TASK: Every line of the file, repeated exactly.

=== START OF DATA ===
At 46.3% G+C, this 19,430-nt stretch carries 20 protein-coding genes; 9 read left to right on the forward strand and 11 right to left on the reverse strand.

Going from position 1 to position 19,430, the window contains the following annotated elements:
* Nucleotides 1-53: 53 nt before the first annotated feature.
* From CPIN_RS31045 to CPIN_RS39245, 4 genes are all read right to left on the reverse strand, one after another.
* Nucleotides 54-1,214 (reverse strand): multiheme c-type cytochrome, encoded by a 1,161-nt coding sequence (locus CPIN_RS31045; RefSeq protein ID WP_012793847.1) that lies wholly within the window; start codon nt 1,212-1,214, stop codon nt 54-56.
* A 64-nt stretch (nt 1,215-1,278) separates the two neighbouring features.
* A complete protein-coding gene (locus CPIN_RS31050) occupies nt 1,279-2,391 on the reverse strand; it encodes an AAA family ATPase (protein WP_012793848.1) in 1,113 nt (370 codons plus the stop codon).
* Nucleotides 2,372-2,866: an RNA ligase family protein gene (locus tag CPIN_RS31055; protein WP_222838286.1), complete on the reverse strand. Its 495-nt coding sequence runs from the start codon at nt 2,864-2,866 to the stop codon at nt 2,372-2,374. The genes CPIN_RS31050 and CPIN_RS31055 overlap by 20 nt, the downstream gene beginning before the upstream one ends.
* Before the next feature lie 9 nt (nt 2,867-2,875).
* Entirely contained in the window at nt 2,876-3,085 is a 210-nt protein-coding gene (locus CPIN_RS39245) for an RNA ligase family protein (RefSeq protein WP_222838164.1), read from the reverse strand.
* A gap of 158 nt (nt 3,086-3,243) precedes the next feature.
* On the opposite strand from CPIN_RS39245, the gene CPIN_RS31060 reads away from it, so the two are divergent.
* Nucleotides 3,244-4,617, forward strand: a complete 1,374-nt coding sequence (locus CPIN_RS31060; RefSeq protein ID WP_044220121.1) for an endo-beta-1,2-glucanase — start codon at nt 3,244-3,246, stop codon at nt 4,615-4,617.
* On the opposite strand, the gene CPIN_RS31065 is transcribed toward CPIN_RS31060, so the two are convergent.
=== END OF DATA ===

At 46.3% G+C, this 19,430-nt stretch carries 20 protein-coding genes; 9 read left to right on the forward strand and 11 right to left on the reverse strand.

Going from position 1 to position 19,430, the window contains the following annotated elements:
* Nucleotides 1-53: 53 nt before the first annotated feature.
* From CPIN_RS31045 to CPIN_RS39245, 4 genes are all read right to left on the reverse strand, one after another.
* Nucleotides 54-1,214 (reverse strand): multiheme c-type cytochrome, encoded by a 1,161-nt coding sequence (locus CPIN_RS31045; RefSeq protein ID WP_012793847.1) that lies wholly within the window; start codon nt 1,212-1,214, stop codon nt 54-56.
* A 64-nt stretch (nt 1,215-1,278) separates the two neighbouring features.
* A complete protein-coding gene (locus CPIN_RS31050) occupies nt 1,279-2,391 on the reverse strand; it encodes an AAA family ATPase (protein WP_012793848.1) in 1,113 nt (370 codons plus the stop codon).
* Nucleotides 2,372-2,866: an RNA ligase family protein gene (locus tag CPIN_RS31055; protein WP_222838286.1), complete on the reverse strand. Its 495-nt coding sequence runs from the start codon at nt 2,864-2,866 to the stop codon at nt 2,372-2,374. The genes CPIN_RS31050 and CPIN_RS31055 overlap by 20 nt, the downstream gene beginning before the upstream one ends.
* Before the next feature lie 9 nt (nt 2,867-2,875).
* Entirely contained in the window at nt 2,876-3,085 is a 210-nt protein-coding gene (locus CPIN_RS39245) for an RNA ligase family protein (RefSeq protein WP_222838164.1), read from the reverse strand.
* A gap of 158 nt (nt 3,086-3,243) precedes the next feature.
* On the opposite strand from CPIN_RS39245, the gene CPIN_RS31060 reads away from it, so the two are divergent.
* Nucleotides 3,244-4,617, forward strand: a complete 1,374-nt coding sequence (locus CPIN_RS31060; RefSeq protein ID WP_044220121.1) for an endo-beta-1,2-glucanase — start codon at nt 3,244-3,246, stop codon at nt 4,615-4,617.
* On the opposite strand, the gene CPIN_RS31065 is transcribed toward CPIN_RS31060, so the two are convergent.